When watering your plants, take a few moments to thoroughly inspect it. You may see some tell-tale signs that it’s not getting enough light. Plants use light to create their food which nourishes their stems, roots, and leaves. If they don’t get enough light, then they won’t grow as lush and vibrant as they could. Palm Beach’s top florist, Flower Kingdom, has put together an informative guide to help spot the signs of “light starvation” your plant may exhibit. Then, read on to find out the best solutions to making sure your plant gets adequate lighting all year long.
5 Signs Your Plant Needs More Light
Tall and thin stems stretched to reach for the light is a sure indicator that your plant is not getting enough sunlight. Also, if the space between adjacent leaves, known as the internode, is large, then that contributes to the leggy and scarce look.
In an effort to conserve energy, which a plant gets from light, it will produce fewer and smaller leaves when there isn’t enough sunlight. Compare new growth to old growth to see if there is a marked difference in leaf size.
A lopsided or leaning plant is a sign of your plant doing what it needs to in order to survive, which is moving all of its leaves and stems to the one source of lighting its receiving. To prevent this, make sure your plant is getting plenty of light and give it a quarter turn at least once a week to ensure all of the leaves are being adequately fed.
Abnormal Leaf Color
If your plant shows signs of pale, yellowing leaves or leaves dropping off, then it’s likely it needs more light. When a plant doesn’t get enough light, then the chlorophyll that makes the photosynthesis process happen cannot do its job, resulting in pale, dull leaves. Also, with variegated plant leaves, if they’ve lost their coloring and reverted to just green, then that is another sign of insufficient sunlight.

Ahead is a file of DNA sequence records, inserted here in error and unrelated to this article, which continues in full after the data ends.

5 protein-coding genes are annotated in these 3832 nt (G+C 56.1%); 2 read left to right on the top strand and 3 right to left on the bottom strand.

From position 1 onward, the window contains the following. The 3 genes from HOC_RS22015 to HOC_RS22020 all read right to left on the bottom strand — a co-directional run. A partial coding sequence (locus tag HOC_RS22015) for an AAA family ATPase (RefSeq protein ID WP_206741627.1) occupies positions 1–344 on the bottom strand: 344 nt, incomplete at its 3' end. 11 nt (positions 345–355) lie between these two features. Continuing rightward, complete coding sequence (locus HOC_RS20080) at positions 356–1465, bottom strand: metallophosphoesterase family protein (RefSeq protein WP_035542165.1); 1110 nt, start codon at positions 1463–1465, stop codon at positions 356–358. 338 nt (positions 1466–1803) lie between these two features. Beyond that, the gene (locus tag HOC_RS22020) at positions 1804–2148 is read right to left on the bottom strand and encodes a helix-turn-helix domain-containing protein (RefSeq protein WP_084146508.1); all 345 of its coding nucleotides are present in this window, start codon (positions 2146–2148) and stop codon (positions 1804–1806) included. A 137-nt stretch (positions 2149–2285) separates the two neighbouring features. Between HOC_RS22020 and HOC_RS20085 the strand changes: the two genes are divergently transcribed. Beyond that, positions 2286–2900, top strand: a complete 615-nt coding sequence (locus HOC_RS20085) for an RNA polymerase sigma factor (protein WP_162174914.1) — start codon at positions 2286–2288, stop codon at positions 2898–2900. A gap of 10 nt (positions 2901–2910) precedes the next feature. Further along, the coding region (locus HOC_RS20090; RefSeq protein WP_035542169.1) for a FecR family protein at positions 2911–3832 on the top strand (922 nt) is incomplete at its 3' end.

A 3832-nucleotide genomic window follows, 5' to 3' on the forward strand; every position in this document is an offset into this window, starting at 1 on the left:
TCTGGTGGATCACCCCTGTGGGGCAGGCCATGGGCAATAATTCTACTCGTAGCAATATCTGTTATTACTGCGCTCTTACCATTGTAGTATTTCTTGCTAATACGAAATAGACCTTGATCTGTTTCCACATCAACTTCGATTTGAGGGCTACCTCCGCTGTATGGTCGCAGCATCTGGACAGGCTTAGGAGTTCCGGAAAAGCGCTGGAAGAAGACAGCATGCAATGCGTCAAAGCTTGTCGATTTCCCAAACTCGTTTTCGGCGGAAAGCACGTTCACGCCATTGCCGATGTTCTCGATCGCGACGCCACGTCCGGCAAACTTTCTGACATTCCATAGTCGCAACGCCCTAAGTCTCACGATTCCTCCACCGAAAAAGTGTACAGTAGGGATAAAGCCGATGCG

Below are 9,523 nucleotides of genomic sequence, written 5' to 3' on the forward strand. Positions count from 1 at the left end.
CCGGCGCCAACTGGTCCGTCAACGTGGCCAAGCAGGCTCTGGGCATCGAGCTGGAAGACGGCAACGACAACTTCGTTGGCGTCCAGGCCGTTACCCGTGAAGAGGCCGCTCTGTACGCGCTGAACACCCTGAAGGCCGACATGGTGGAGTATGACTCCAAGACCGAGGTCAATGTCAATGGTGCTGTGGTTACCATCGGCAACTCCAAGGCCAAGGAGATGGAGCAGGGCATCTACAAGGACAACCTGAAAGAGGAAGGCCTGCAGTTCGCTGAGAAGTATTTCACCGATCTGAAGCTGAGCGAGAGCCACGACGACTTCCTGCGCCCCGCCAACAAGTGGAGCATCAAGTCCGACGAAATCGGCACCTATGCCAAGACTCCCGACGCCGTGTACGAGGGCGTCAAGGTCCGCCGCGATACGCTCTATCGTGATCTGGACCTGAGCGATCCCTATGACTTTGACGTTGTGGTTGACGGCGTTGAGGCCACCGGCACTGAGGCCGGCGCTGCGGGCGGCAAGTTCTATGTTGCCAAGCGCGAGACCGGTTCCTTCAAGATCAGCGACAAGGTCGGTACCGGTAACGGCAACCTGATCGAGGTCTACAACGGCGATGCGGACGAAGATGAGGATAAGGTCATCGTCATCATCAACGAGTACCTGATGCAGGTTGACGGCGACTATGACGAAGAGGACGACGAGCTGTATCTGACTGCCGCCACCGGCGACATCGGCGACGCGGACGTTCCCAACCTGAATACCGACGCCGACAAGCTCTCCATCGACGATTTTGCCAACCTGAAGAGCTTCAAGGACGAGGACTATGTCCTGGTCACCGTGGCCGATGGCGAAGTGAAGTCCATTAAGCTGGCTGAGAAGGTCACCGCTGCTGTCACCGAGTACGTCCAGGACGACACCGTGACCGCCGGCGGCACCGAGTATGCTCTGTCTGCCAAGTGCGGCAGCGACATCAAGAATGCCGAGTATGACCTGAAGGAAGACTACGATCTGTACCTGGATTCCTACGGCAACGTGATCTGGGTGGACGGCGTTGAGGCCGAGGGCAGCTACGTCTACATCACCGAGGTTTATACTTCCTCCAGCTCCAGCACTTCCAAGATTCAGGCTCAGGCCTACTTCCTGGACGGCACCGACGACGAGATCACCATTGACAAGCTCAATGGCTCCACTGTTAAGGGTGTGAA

When a plant isn’t getting enough sunlight, it will conserve energy by slowing down its growth, or if it’s really light-starved, shutting down new growth altogether. During the winter months it’s natural for plant growth to slow down, but if you’re not seeing any noticeable growth during the spring and summer, then try to get more light to your plant.
Getting the Light Right
Depending on the species of plant, it’s size, and the amount of sunlight coming into your home are all factors in trying to figure out how much light a plant needs. It may take some trial and error but noticing any of the above signs will help you take action. There is such a thing as too much light for plant, though, so only place sun-loving plants like palms, succulents, and cacti in full direct light for most of the day.
Otherwise, moving the plants around to different widows, elevating them, or getting a grow light will keep your plant babies happy and healthy.